Could the facade of inevitability that Hillary Clinton built up crack wide open?
First comes word that Clinton is almost even with Bernie Sanders nationwide, leading a mere 43% to 39%. (Hat tip: Push Junction.)
Add to that the fact that the most recent polls in Iowa show the race there tied after Hillary being up some 40 points a few points ago.
In New Hampshire, recent polls have Sanders up anywhere from 3 to 14 points.
And even though Clinton has raised more money, Sanders has done very well in fundraising, bringing in $33 million in the final quarter and $73 million for all of 2015. That’s not the fundraising total of someone running a token campaign. A huge number of Democrats (more than 2.3 million of them, a number which surpasses Obama’s 2011 reelection efforts) believe in Sanders enough to donate to his campaign.
Finally, Sanders just got endorsed by MoveOn.org. The irony here, of course, is that MoveOn was created entirely as a medium for attack proponents of Bill Clinton’s impeachment for lying under oath and obstruction of justice. Given their genesis as an extension of the Clintons, it’s a surprise that MoveOn has moved on from them.
Hillary’s campaign was always predicated on her supposed inevitability, her fundraising prowess, her supposed viability, and voter familiarity with her due to her extremely high profile. But with a myriad array of ongoing scandals dogging her (Benghazi, her email server, the Clinton Foundation “pay for play” donations, etc.), familiarity seems to have bred contempt among a large number of Democratic Party faithful.
And one additional scandal not her own, rape and sexual assault allegations against Bill Cosby, have brought renewed scrutiny to Bill Clinton’s serial sexual assault and rape allegations, bringing up Hillary’s complicity in smearing Bill’s accusers, as well as turning one of Hillary’s biggest potential assets (having the once-popular 42nd President campaign for her) into a potential liability.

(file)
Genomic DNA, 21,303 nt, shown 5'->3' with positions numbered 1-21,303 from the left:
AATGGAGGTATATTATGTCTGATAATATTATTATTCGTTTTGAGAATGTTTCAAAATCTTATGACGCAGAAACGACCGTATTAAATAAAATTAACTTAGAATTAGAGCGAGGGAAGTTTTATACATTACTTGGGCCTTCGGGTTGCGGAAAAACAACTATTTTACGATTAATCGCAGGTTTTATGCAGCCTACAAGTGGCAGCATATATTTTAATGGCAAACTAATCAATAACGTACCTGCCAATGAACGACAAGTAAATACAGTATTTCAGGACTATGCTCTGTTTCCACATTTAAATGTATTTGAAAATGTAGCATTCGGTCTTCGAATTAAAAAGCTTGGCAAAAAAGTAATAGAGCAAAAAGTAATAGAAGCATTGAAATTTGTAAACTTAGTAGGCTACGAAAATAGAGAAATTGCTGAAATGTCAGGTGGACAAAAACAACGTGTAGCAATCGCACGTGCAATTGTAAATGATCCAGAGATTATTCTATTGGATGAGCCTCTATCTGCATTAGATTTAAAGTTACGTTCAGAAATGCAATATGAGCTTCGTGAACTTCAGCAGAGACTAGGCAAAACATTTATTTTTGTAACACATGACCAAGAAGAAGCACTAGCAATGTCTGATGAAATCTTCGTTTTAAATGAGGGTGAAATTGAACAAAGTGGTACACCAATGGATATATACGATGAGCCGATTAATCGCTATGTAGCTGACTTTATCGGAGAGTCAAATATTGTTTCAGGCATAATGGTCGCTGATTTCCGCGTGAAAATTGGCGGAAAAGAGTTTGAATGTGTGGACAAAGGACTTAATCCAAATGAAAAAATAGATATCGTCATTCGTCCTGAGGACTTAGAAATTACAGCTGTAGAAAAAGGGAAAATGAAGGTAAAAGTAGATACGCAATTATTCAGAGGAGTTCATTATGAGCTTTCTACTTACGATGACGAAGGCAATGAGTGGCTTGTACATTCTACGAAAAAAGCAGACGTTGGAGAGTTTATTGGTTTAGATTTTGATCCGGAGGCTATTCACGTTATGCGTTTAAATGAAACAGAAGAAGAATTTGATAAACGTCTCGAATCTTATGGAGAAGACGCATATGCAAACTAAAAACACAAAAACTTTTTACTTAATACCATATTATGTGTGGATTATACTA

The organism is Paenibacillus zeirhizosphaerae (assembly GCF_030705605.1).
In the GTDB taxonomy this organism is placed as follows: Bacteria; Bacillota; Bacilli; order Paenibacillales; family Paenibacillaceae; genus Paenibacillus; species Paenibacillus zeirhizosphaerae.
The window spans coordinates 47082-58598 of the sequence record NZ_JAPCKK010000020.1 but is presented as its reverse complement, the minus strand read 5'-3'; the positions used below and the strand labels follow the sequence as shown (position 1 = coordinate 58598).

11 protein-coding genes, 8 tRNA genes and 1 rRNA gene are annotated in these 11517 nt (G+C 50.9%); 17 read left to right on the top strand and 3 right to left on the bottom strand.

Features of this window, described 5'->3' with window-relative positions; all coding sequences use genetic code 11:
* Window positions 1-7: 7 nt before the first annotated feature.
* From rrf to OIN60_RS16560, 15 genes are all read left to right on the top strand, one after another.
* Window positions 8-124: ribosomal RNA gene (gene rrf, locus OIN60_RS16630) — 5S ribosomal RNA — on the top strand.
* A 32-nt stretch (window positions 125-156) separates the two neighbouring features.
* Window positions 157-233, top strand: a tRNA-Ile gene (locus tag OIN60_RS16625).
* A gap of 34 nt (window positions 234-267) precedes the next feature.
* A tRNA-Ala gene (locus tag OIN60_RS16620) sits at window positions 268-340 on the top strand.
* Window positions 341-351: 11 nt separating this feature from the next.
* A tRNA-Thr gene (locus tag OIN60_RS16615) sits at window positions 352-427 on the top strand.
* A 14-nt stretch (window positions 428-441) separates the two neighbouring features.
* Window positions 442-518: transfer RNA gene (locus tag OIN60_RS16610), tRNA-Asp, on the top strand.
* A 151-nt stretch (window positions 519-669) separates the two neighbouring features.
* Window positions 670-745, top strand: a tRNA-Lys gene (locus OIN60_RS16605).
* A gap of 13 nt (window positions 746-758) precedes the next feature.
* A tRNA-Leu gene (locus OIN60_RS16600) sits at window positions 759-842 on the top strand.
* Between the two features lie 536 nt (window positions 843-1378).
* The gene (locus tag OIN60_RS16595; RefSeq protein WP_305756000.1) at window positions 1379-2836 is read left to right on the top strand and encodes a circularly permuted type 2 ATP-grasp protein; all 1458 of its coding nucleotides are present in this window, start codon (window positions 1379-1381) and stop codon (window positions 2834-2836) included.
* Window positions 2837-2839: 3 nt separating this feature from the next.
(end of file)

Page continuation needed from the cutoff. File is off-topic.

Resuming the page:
Finally, 2016 is shaping up to be The Year of the Outsider, when voters on both sides of the political spectrum said “Enough!”, embracing the unscripted bluntness of Donald Trump over the poll-focused banalities so beloved by consultants and the chattering classes. Hillary proved less than overwhelmingly popular with Democratic Party voters in 2008, and there’s precious little reason to believe she’s gotten more popular since then. She’s not a bright fresh face, and she lacks both Obama’s personal magnetism and his unique appeal to both black voters and white liberal guilt.
If Democratic Party voters decide that Bernie Sanders is a viable candidate, then he’s a viable candidate for the nomination. It may simply come down to the fact that Democrats wish to cast their votes for a candidate without feeling they need to take a shower afterwards.